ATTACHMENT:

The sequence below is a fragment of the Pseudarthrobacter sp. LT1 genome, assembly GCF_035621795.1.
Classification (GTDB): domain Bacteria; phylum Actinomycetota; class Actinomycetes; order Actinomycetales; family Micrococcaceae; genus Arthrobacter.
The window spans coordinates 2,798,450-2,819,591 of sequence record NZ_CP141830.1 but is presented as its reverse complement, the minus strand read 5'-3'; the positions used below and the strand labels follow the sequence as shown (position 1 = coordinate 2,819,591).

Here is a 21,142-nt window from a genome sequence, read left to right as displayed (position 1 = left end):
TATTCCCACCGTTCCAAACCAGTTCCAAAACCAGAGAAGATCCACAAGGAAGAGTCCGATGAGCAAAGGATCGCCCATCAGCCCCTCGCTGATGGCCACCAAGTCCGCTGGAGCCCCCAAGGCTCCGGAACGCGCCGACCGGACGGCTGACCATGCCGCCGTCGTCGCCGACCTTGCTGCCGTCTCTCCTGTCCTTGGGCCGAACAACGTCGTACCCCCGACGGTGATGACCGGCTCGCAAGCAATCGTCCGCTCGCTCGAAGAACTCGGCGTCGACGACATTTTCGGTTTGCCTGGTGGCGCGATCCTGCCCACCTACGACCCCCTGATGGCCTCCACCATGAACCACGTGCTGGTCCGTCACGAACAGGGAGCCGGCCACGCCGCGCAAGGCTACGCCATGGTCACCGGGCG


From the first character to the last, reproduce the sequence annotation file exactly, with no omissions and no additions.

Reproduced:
The sequence below is a fragment of the Pseudarthrobacter sp. LT1 genome, assembly GCF_035621795.1.
Classification (GTDB): domain Bacteria; phylum Actinomycetota; class Actinomycetes; order Actinomycetales; family Micrococcaceae; genus Arthrobacter.
The window spans coordinates 2,798,450-2,819,591 of sequence record NZ_CP141830.1 but is presented as its reverse complement, the minus strand read 5'-3'; the positions used below and the strand labels follow the sequence as shown (position 1 = coordinate 2,819,591).

Here is a 21,142-nt window from a genome sequence, read left to right as displayed (position 1 = left end):
TATTCCCACCGTTCCAAACCAGTTCCAAAACCAGAGAAGATCCACAAGGAAGAGTCCGATGAGCAAAGGATCGCCCATCAGCCCCTCGCTGATGGCCACCAAGTCCGCTGGAGCCCCCAAGGCTCCGGAACGCGCCGACCGGACGGCTGACCATGCCGCCGTCGTCGCCGACCTTGCTGCCGTCTCTCCTGTCCTTGGGCCGAACAACGTCGTACCCCCGACGGTGATGACCGGCTCGCAAGCAATCGTCCGCTCGCTCGAAGAACTCGGCGTCGACGACATTTTCGGTTTGCCTGGTGGCGCGATCCTGCCCACCTACGACCCCCTGATGGCCTCCACCATGAACCACGTGCTGGTCCGTCACGAACAGGGAGCCGGCCACGCCGCGCAAGGCTACGCCATGGTCACCGGGCG